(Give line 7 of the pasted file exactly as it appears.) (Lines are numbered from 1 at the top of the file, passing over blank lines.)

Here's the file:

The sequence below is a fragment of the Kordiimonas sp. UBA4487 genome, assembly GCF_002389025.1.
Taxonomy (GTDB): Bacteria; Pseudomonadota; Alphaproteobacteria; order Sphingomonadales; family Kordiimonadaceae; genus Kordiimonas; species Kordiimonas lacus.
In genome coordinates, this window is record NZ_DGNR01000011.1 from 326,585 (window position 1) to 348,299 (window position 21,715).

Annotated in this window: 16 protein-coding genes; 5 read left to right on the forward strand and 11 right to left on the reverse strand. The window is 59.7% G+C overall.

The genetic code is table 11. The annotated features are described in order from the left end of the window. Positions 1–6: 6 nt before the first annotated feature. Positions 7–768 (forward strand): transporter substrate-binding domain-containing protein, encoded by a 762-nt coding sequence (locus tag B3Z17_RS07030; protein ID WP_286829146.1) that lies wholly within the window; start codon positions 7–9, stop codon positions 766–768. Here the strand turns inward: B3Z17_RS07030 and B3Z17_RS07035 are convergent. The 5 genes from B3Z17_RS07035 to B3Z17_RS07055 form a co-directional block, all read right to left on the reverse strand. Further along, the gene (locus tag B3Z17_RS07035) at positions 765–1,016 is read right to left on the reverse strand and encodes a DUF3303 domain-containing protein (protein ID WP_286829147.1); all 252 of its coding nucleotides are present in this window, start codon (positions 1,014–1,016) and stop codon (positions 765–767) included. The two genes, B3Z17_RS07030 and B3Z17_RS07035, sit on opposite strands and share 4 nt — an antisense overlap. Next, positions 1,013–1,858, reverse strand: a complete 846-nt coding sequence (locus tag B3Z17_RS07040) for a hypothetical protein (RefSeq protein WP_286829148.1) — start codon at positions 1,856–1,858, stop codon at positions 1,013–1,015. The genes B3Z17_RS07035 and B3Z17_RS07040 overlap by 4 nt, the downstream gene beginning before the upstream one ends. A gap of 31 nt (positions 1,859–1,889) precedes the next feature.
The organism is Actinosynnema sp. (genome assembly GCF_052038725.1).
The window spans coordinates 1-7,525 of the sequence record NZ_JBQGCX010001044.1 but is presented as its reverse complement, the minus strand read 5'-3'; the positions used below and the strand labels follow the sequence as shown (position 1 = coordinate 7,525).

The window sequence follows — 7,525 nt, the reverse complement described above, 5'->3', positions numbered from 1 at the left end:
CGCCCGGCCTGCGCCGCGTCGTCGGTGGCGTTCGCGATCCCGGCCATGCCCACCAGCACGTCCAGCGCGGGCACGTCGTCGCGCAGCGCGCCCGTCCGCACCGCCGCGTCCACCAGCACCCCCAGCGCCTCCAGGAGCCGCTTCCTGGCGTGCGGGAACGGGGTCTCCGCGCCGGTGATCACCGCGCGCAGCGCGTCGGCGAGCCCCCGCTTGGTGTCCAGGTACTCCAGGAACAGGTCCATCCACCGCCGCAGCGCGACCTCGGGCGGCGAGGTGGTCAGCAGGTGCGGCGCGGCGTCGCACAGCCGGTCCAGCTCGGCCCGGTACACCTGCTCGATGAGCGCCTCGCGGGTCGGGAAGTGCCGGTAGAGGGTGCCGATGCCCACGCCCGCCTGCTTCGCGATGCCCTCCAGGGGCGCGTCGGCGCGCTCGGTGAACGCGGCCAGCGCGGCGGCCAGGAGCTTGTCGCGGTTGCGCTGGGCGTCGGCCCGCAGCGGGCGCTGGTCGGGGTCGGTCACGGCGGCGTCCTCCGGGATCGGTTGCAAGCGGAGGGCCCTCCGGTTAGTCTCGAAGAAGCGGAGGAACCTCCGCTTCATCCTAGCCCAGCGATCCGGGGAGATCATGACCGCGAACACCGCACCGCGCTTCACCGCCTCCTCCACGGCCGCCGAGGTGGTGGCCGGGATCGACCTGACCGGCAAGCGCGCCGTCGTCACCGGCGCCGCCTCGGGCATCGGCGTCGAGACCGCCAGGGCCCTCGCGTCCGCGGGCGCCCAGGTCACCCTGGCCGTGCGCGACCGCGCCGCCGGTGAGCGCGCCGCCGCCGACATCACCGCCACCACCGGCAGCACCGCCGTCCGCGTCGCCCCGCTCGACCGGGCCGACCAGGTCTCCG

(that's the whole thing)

The window spans coordinates 1-7,525 of the sequence record NZ_JBQGCX010001044.1 but is presented as its reverse complement, the minus strand read 5'-3'; the positions used below and the strand labels follow the sequence as shown (position 1 = coordinate 7,525).